UN renews call to counter disappearances of journalists

The Philippine Star published an article today on a UN warning that crimes against journalists are rampant all over the world. UN Secretary-General Ban Ki-moon issued the warning during the observance of International Day to End Impunity for Crimes against Journalists. In the past 10 years, 827 journalists have been killed, with only eight percent of perpetrators held accountable, the UN reported. Forty percent of these cases are considered “ongoing,” meaning that either a police or judicial inquiry is still underway or the cases have been archived or deemed to be unresolved. The figures do not include journalists who, on a daily basis, suffer from non-fatal attacks such as torture, enforced disappearances, arbitrary detention, intimidation and harassment in both conflict and non-conflict situations. UNESCO also cited specific risks faced by women journalists such as sexual attacks. http://bit.ly/2fKh9y3

Unmarked grave holds post-WWII execution victims in Belgrade

Balkan Insight carries an article today about Lisiciji Potok, a dell in the middle of Belgrade’s elite district of Dedinje, which could be the site of the biggest mass grave in the Serbian capital, where hundreds of people were shot dead after World War II, according to some historians. “My father is probably here. He was a medic in the military hospital, which was run by occupation [German] forces and [Nazi collaborator and Serbian Prime Minister Milan] Nedic’s regime. A couple of days after the liberation of Belgrade, the [Communist] Partisans came for him,” Slobodan Djuric, president of the Belgrade-based Association of Political Prisoners, told BIRN. Historian Srdjan Cvetkovic is the former secretary of the state commission for finding the graves of those killed at the height of repressive Communist rule, which lasted from the end of the war until 1953. He pointed out that there are numerous testimonies that Lisiciji Potok was a mass grave, accounts which have even been verified by people involved in the killings. But he said that exhuming victims’ remains was not the most important thing. “Our goal is not to go all over Serbia and dig up old graves; it is hard to identify the people who were shot. Our goal is just to maintain the culture of memory, to mark those places where people were shot and buried. We want to maintain the memory of the time that a Stalinist regime was introduced in Serbia,” he said. Cvetkovic also pointed out that although decades have passed, there are still no monuments in Serbia to the victims of the Communist regime. http://bit.ly/2fnSElS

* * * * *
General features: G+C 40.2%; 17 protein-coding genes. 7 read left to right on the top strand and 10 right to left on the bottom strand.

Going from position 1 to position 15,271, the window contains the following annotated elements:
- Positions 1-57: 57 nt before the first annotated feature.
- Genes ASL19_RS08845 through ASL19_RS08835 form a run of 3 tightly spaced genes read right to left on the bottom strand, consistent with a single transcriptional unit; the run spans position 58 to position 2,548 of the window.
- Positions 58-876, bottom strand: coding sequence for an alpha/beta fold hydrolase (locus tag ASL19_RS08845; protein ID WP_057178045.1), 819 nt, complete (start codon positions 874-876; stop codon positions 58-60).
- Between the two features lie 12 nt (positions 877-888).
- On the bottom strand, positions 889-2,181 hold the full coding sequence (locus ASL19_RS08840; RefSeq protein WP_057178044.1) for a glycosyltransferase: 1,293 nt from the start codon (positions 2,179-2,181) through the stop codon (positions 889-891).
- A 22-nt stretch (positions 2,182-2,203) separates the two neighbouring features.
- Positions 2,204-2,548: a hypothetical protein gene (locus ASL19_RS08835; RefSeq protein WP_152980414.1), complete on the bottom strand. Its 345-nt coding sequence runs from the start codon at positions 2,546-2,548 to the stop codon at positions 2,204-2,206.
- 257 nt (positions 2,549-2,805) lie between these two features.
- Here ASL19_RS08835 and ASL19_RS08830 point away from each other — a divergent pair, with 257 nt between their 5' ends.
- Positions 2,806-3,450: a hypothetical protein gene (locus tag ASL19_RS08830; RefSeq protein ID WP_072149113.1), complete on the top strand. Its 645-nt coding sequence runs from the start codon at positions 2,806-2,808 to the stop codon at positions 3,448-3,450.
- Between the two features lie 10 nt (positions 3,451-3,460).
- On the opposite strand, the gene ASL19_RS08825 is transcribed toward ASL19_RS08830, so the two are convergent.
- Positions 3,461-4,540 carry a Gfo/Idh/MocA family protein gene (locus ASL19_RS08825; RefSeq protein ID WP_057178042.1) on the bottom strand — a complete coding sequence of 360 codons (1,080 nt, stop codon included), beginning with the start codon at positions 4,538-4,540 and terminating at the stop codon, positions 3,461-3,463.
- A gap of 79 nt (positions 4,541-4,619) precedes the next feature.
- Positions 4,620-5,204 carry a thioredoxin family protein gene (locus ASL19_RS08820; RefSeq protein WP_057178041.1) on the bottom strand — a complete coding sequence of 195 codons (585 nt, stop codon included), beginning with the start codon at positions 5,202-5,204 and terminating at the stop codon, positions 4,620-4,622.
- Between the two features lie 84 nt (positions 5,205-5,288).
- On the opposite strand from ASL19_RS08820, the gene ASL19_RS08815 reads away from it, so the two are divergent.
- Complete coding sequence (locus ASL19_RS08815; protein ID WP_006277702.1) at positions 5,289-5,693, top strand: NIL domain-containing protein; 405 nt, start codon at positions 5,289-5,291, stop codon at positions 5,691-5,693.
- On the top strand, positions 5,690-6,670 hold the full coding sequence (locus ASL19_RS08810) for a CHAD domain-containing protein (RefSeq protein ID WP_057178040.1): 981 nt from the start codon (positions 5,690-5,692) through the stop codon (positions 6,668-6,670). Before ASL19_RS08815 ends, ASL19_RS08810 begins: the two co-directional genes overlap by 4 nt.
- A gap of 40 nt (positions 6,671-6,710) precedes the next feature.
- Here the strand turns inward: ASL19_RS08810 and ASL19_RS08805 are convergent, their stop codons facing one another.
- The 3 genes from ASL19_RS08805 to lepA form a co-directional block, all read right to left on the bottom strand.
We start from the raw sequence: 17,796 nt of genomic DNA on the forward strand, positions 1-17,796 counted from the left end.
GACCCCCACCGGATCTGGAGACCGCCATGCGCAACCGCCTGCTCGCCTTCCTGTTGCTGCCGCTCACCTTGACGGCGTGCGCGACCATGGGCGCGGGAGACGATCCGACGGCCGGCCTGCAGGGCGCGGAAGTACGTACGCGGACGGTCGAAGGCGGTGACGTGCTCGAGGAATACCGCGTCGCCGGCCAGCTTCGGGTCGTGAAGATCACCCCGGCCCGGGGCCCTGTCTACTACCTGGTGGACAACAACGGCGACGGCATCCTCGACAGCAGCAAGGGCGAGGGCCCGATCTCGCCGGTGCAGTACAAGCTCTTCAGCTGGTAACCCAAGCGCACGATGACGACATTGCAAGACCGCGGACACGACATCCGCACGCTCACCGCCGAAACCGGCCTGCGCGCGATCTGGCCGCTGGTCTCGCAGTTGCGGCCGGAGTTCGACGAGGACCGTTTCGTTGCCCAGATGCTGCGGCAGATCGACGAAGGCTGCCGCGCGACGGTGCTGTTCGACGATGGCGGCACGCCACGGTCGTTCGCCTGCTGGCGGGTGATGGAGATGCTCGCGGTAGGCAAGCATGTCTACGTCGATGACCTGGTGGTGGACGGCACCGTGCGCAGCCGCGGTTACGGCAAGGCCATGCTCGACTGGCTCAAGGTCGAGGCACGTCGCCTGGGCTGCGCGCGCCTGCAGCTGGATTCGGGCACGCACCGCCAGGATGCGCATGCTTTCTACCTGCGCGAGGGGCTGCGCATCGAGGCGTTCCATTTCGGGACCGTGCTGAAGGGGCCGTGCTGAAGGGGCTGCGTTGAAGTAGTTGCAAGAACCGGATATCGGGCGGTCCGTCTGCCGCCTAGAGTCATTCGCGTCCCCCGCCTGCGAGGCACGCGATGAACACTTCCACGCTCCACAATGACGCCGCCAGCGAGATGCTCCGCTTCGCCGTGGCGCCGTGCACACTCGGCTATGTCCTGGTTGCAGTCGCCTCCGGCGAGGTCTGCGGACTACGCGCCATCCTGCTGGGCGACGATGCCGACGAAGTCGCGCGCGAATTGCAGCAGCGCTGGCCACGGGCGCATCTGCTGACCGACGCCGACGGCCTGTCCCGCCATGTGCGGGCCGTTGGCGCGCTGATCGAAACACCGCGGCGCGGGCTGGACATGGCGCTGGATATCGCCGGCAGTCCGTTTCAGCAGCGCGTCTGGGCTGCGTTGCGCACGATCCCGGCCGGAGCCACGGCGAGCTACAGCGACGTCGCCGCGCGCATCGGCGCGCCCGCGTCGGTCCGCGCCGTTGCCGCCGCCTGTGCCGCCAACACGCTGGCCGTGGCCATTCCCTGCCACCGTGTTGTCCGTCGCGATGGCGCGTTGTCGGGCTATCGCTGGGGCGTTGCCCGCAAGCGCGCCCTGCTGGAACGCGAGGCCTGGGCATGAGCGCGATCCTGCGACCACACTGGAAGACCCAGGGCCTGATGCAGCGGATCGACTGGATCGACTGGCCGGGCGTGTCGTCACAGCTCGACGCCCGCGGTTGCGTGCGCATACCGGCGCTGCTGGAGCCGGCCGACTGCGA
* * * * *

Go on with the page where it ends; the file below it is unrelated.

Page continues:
Items in Daily World News Digest are summaries of published reports relevant to the issue of missing persons, compiled by ICMP staff.  These items do not necessarily reflect the position of ICMP.